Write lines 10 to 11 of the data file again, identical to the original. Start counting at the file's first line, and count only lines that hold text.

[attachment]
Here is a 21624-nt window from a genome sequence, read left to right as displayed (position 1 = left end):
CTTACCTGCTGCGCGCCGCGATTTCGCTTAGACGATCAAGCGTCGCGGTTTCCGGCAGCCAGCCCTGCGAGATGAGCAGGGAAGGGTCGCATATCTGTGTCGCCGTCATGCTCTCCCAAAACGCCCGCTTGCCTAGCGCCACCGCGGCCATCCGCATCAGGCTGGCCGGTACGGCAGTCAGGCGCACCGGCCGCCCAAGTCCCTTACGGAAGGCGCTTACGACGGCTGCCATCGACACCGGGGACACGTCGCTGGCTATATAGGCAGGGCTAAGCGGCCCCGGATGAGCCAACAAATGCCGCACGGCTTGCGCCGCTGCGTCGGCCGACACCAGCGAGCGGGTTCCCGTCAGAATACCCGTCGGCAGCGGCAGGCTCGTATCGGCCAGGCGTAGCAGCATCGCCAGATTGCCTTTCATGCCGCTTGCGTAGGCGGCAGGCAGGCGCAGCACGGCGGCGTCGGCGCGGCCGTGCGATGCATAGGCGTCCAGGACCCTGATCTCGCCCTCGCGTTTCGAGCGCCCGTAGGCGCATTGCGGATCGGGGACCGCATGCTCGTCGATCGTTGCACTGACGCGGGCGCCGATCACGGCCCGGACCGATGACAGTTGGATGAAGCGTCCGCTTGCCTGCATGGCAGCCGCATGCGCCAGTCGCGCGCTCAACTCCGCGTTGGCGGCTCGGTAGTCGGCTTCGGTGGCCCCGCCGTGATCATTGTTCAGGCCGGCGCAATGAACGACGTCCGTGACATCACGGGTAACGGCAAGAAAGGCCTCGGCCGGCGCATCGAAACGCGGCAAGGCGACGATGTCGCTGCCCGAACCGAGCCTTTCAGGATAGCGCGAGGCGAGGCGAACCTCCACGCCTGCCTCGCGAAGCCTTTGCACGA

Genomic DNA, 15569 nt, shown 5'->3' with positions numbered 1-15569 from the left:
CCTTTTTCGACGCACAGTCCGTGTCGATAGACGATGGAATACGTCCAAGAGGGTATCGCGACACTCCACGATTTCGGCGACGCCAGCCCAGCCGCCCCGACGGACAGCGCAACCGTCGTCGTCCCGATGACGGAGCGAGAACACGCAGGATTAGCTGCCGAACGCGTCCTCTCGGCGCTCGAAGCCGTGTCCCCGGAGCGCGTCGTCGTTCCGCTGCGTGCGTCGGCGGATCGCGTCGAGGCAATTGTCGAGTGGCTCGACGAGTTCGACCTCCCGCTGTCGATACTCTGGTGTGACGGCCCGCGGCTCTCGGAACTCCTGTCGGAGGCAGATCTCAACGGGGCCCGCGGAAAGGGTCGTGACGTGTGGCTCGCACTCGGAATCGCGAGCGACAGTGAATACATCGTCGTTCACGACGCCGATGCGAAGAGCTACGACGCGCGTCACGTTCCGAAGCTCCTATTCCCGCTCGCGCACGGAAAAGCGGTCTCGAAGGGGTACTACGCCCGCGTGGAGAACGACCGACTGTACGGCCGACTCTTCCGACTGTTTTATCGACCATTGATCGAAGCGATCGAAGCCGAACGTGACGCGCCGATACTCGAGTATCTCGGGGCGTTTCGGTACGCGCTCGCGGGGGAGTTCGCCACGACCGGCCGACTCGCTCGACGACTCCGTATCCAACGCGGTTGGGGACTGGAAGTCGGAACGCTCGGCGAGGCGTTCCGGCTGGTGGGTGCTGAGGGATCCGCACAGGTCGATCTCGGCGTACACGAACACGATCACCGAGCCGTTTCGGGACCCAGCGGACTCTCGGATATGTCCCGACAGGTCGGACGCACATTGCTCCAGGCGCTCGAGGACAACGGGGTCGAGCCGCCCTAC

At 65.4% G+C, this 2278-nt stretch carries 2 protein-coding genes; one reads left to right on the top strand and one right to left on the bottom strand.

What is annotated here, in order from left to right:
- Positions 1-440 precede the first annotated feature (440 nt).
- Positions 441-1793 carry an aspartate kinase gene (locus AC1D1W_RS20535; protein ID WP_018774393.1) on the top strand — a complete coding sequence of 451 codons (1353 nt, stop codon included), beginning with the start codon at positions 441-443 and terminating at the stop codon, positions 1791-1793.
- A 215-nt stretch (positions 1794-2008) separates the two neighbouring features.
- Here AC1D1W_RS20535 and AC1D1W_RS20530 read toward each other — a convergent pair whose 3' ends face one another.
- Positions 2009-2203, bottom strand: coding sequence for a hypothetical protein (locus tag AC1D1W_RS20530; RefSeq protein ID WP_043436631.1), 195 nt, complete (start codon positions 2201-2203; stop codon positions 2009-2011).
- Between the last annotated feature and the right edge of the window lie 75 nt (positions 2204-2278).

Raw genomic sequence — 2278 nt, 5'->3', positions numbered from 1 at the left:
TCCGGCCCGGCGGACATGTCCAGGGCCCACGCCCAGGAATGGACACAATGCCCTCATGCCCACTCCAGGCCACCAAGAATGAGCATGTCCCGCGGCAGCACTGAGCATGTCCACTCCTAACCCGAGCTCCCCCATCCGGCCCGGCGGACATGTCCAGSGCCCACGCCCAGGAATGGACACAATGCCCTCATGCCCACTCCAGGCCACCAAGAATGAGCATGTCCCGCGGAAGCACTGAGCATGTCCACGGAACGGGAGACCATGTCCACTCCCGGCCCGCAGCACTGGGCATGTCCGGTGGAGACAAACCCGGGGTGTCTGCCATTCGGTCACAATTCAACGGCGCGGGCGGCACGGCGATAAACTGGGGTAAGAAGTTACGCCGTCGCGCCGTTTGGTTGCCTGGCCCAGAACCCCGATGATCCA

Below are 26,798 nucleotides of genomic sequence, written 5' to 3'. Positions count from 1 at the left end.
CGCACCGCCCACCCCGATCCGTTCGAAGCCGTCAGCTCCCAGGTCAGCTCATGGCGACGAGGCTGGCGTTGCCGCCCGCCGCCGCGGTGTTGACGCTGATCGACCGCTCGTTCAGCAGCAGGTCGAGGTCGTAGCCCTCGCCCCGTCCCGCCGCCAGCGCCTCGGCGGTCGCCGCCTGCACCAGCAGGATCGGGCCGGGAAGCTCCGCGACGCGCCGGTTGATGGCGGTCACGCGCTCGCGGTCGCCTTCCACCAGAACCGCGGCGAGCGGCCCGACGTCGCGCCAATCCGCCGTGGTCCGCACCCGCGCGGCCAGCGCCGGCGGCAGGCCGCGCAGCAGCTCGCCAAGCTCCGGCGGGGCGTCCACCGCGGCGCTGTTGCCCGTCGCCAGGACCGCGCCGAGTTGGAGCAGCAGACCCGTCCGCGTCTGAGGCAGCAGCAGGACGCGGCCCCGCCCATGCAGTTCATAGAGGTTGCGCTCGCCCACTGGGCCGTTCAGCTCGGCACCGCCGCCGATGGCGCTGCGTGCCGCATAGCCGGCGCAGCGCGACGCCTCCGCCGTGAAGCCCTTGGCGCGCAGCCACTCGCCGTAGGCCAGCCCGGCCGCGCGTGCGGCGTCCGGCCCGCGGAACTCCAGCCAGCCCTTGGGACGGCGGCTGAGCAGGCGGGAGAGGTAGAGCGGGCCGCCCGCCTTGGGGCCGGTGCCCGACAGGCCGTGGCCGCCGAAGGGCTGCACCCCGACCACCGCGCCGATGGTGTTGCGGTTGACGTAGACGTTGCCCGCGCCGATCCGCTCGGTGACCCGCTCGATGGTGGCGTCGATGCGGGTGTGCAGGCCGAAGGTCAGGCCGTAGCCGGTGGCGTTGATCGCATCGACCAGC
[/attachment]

- Here AC1D1W_RS20535 and AC1D1W_RS20530 read toward each other — a convergent pair whose 3' ends face one another.
- Positions 2009-2203, bottom strand: coding sequence for a hypothetical protein (locus tag AC1D1W_RS20530; RefSeq protein ID WP_043436631.1), 195 nt, complete (start codon positions 2201-2203; stop codon positions 2009-2011).